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Schlock & Awe: PIRANHA

I talk a lot about the independent producer-writer-director Roger Corman, who was one of the major forces at American International Pictures back in ’60s before branching out and creating his own New World Pictures, purveyors of fine schlock and exploitation cinema of all types. I find him particularly interesting because, as a director he has achieved some very artful and compelling films on a shoestring, but as a producer, he’s intensely shrewd and will do anything to make a buck. The latter category is what spawned (pun tended) the 1978 Jaws rip-off Piranha, a movie that’s way better than it should be.

In much the same way he did with Bogdanovich and Targets, Corman told young filmmaker Joe Dante to make a movie to capitalize on the Jaws phenomenon, and Dante and screenwriter John Sayles being who they are, they infused it with references to classic B sci-fi movies, populated it with genre favorites, and added a thread of oddball humor. They created something Corman–notoriously against humor in his horror movies–wouldn’t like but would make a lot of money. That Piranha actually performed well is a testament to the world’s desire to see people get eaten by fish.


If Jaws is about a massive fish (shark), then for the low-budget version, how about a bunch of little fish? And if the blockbuster took place on an idyllic summer beach, the smaller version could take place on and around a river. And if only one little kid is attacked in the Spielberg movie, then by God let’s have a whole summer camp get attacked in this movie. And then at a river resort, because why not? The set-up is just as simple as that: take a number of memorable scenes and ideas from Jaws and make them take place along a river and lake. Oh, and with scientifically enhanced fish, because it’s a Corman movie after all. The little tiny nibblers actually manage to be scary!


The story’s a bit convoluted in that very enjoyable John Sayles way. A couple of campers happen upon a disused research facility in the mountains and decide to dive into their condemned pool (like ya do), only to be attacked and killed by…something. The hikers are reported missing and an insurance company dispatches a plucky-quirky P.I. (Heather Menzies) to go find out what happened to them. Meanwhile, a hapless drunk (Bradford Dillman) whose young daughter is at summer camp down the river spends all day in a cabin getting wasted. When the P.I. comes asking questions, she eventually hires him to be her guide. That takes them to the research facility where they come across the mad scientist (Kevin McCarthy) who had experimented on piranha for the government to make them exist in colder fresh water and up their killing ability. Without realizing it, his small stockpile of piranha gets released by the two searchers.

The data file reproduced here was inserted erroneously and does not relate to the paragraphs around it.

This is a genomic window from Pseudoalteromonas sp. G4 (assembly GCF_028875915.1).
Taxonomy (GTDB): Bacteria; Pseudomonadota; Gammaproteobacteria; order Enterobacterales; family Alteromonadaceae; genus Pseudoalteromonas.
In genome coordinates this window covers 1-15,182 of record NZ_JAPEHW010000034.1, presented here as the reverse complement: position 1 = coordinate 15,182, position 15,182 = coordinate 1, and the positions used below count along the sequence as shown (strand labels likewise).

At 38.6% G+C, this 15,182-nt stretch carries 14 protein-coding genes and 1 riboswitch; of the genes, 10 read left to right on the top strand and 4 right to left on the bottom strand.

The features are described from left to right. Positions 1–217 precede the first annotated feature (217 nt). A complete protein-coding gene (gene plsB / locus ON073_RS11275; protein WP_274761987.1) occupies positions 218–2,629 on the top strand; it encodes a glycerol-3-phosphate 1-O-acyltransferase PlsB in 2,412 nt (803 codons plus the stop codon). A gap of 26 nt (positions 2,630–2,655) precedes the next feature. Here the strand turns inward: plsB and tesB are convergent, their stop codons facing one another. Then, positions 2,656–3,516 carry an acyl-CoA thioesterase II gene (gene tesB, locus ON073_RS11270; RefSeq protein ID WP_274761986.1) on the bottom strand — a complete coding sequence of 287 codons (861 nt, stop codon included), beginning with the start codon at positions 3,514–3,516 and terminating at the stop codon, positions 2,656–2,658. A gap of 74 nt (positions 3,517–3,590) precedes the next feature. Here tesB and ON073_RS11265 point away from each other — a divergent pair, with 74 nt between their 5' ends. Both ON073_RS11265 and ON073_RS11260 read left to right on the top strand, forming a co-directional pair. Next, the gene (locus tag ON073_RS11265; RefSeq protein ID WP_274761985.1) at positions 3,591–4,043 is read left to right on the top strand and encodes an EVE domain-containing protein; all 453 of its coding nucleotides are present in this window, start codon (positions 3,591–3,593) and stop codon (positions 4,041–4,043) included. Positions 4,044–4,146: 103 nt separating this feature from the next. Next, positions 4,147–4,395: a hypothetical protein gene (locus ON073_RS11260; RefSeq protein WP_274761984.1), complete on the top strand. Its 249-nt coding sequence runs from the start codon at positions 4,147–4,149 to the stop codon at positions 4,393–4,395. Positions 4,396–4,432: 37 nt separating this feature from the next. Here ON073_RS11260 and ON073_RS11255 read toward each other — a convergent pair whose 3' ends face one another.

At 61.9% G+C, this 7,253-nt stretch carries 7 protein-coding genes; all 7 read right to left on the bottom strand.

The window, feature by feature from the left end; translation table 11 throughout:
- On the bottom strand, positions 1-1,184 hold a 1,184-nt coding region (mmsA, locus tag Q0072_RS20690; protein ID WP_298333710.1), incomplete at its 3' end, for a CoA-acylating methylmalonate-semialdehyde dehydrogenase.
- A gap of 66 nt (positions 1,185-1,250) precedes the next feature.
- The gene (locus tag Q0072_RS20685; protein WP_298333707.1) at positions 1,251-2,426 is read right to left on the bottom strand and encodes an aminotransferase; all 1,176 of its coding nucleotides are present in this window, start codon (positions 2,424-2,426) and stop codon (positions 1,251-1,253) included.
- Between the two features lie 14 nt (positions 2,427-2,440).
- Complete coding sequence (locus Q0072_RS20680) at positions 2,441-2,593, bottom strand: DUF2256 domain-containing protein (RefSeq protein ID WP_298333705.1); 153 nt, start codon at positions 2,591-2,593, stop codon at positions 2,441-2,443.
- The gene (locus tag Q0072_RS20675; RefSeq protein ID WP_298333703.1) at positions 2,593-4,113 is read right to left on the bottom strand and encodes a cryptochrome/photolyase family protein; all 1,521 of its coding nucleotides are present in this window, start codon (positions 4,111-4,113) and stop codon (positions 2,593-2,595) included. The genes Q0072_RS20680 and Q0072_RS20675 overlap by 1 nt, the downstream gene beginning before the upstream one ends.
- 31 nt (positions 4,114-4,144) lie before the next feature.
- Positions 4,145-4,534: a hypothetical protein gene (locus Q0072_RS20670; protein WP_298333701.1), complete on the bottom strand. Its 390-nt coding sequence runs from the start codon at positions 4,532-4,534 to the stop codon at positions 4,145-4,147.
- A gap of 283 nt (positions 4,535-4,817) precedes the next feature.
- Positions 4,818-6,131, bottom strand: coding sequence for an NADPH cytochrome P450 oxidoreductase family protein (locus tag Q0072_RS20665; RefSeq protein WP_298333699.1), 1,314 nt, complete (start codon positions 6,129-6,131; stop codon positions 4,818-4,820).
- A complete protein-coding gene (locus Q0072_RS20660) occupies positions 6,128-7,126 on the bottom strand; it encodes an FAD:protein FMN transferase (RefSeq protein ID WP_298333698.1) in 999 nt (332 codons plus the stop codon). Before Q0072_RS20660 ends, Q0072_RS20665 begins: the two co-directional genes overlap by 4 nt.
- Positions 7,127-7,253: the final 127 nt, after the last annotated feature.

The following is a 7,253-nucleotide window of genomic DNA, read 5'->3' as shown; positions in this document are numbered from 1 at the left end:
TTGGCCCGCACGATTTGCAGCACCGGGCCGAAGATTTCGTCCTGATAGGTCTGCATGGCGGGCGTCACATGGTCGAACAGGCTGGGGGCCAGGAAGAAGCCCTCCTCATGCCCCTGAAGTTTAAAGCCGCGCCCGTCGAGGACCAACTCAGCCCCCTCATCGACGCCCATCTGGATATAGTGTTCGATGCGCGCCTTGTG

From here, the movie becomes the P.I. and the drunk attempting to get down river as quickly as possible to warn someone about the piranha, the military interceding–they knew what was going on the whole time–and trying to discredit them, and us waiting for the inevitable to hit the summer camp. The camp stuff is especially harrowing; the drunk’s daughter is afraid of the water, but the militaristic camp director (Paul Bartel) tries to force her to swim. Two nice, pretty counselors (Dante staple Belinda Balaski and future soap opera staple Melody Thomas) help the daughter out, and do their best to save the campers once the piranha do show up, but you know one of them won’t make it, and it gives the film one of its true tragic deaths.


The most impressive thing about the movie is the consistent tone that manages to balance the goofy humor and the genuine scares. Dante and Sayles would go on to collaborate on 1981’s The Howling, which tries to strike the same kind of tone, and the bulk of Dante’s films later took this further, like Gremlins, Gremlins II: The New Batch, The ‘Burbs, and Matinee. There’s subtle jokes in there that make it especially funny, like how every ten seconds Dillman’s character takes a sip of some alcoholic beverage, or how every single police officer or security guard is as stupid as any Keystone Cop. Really offsets the intense carnage of meat-eating, ravenous fish.


Joe Dante began his penchant for casting people from movies he grew up with bright and early on this film. On top of McCarthy (who was in the original and remake of Invasion of the Body Snatchers), the film also features Keenan Wynn (Dr. Strangelove and Once Upon a Time in the West, among many others), Barbara Steele (Black Sunday and The Pit and the Pendulum), and his good luck charm Dick Miller who went on to be in every single Joe Dante movie henceforth.


Piranha is an immeasurably enjoyable film-watching experience. It’s got the requisite gore and creature effects–even a real weird and unexplained stop-motion fish creature created by the great Phil Tippett–but has a good sense of humor about itself, the kinds of movies its aping, and the kinds of people who might succumb to such a weird outbreak. Dante would become one of the most beloved genre filmmakers of the era and a head on any cult film fan’s Mt. Rushmore. Enjoy Piranha in a living room full of friends and have a great night.

Images: New World Pictures

Kyle Anderson is the Associate Editor for Nerdist. He writes the weekly look at weird or obscure films in Schlock & Awe. Follow him on Twitter!

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